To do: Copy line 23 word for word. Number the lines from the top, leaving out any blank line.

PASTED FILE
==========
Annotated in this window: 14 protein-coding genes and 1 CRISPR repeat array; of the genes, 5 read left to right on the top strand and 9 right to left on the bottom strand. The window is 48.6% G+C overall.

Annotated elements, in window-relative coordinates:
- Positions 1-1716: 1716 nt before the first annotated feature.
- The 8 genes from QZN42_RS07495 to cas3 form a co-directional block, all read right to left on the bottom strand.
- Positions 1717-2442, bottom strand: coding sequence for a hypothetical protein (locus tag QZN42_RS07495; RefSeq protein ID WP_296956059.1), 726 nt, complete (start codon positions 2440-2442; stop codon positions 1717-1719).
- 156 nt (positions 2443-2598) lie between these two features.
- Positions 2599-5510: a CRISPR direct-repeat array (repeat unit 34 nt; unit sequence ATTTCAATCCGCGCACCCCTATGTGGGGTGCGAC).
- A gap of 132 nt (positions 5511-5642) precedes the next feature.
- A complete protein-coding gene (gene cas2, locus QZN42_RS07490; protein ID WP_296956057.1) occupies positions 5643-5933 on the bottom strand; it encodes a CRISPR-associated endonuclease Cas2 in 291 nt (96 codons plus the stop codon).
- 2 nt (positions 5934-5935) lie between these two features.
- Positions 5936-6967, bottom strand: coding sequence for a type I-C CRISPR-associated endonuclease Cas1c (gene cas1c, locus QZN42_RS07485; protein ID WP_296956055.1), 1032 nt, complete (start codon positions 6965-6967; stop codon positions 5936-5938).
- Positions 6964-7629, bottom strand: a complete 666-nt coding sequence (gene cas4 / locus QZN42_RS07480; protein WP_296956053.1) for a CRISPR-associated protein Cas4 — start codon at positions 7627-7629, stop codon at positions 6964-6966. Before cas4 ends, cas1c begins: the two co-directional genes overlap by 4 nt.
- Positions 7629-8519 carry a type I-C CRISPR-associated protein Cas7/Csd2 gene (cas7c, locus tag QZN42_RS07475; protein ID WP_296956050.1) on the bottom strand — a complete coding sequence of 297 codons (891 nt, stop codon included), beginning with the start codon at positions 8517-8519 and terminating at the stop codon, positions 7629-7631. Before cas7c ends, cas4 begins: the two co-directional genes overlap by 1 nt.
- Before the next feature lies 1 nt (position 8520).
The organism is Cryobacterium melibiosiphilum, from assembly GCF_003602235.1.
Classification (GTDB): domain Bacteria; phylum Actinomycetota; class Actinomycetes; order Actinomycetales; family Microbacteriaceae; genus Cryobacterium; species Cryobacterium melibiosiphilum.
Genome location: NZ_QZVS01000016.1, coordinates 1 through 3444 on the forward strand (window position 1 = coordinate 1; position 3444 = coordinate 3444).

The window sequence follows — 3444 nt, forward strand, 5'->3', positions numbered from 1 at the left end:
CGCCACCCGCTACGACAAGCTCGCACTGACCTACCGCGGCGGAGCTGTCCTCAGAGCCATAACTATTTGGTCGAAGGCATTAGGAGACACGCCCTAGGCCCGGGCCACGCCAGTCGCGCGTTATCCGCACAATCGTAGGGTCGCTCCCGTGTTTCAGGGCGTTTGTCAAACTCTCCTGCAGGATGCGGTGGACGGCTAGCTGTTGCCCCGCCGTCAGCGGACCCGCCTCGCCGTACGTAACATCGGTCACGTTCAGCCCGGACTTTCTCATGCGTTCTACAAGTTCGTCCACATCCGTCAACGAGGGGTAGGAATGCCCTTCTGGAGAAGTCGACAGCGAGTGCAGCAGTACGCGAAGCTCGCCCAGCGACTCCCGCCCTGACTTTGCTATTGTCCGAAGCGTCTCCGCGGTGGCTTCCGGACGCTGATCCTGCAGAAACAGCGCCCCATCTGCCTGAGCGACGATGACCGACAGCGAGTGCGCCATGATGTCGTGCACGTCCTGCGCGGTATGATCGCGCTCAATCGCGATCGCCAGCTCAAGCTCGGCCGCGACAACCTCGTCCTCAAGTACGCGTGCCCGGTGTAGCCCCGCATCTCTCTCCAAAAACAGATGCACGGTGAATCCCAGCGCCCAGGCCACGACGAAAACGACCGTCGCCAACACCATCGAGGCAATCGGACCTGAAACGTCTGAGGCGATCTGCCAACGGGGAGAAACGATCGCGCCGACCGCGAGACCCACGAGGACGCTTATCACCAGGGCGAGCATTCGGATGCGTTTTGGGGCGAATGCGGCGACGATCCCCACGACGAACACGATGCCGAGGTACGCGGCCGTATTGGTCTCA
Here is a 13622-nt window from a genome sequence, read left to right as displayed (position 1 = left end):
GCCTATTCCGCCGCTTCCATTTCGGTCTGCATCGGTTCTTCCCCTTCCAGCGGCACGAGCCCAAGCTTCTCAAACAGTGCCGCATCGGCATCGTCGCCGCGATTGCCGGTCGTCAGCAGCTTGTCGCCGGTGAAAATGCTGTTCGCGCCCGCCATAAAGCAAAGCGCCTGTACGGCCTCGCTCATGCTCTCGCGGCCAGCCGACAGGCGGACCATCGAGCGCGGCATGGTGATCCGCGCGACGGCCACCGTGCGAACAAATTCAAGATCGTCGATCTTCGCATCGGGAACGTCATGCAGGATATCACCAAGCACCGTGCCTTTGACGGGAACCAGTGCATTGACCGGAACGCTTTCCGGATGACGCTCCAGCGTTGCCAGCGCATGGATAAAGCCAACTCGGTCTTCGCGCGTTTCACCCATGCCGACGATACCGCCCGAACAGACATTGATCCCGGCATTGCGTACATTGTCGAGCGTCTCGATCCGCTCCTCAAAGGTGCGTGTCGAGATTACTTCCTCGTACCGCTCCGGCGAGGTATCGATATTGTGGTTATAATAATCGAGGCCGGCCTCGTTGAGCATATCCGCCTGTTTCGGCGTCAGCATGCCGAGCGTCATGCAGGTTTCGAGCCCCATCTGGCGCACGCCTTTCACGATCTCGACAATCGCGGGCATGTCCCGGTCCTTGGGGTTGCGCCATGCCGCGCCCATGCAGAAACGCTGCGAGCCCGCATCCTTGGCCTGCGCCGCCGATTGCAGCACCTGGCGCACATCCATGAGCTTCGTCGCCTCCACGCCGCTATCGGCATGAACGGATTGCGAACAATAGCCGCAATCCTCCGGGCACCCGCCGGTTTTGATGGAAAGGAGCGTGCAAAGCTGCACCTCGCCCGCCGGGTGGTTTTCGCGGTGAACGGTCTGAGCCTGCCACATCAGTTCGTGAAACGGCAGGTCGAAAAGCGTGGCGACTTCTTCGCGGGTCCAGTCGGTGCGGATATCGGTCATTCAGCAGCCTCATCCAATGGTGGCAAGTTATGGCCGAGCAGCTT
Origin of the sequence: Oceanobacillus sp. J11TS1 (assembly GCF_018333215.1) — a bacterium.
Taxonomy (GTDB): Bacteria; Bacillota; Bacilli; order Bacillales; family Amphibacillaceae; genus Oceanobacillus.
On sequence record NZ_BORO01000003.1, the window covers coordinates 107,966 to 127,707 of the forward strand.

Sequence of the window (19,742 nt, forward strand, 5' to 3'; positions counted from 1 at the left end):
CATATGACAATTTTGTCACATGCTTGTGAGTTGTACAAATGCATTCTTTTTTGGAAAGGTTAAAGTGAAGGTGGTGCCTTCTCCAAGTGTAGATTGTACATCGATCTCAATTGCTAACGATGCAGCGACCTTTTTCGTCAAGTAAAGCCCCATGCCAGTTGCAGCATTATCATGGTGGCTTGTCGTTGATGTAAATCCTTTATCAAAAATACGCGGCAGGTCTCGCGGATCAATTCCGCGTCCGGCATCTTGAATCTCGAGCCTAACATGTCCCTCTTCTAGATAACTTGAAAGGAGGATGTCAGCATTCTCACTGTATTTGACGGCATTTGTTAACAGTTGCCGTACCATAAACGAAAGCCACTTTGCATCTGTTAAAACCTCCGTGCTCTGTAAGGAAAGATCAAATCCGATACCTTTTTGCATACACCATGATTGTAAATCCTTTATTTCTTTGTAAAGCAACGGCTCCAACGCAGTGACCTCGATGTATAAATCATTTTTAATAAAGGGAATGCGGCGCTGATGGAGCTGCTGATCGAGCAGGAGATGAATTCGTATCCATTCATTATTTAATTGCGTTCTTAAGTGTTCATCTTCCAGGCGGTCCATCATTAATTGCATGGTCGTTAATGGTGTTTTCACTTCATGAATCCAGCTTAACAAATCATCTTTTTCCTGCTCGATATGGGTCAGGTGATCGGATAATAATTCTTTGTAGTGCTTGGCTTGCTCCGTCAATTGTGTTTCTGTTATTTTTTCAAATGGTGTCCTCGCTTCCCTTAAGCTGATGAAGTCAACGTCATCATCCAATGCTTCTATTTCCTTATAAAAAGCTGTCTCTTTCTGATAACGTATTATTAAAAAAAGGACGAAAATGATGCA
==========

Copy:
Taxonomy (GTDB): Bacteria; Bacillota; Bacilli; order Bacillales; family Amphibacillaceae; genus Oceanobacillus.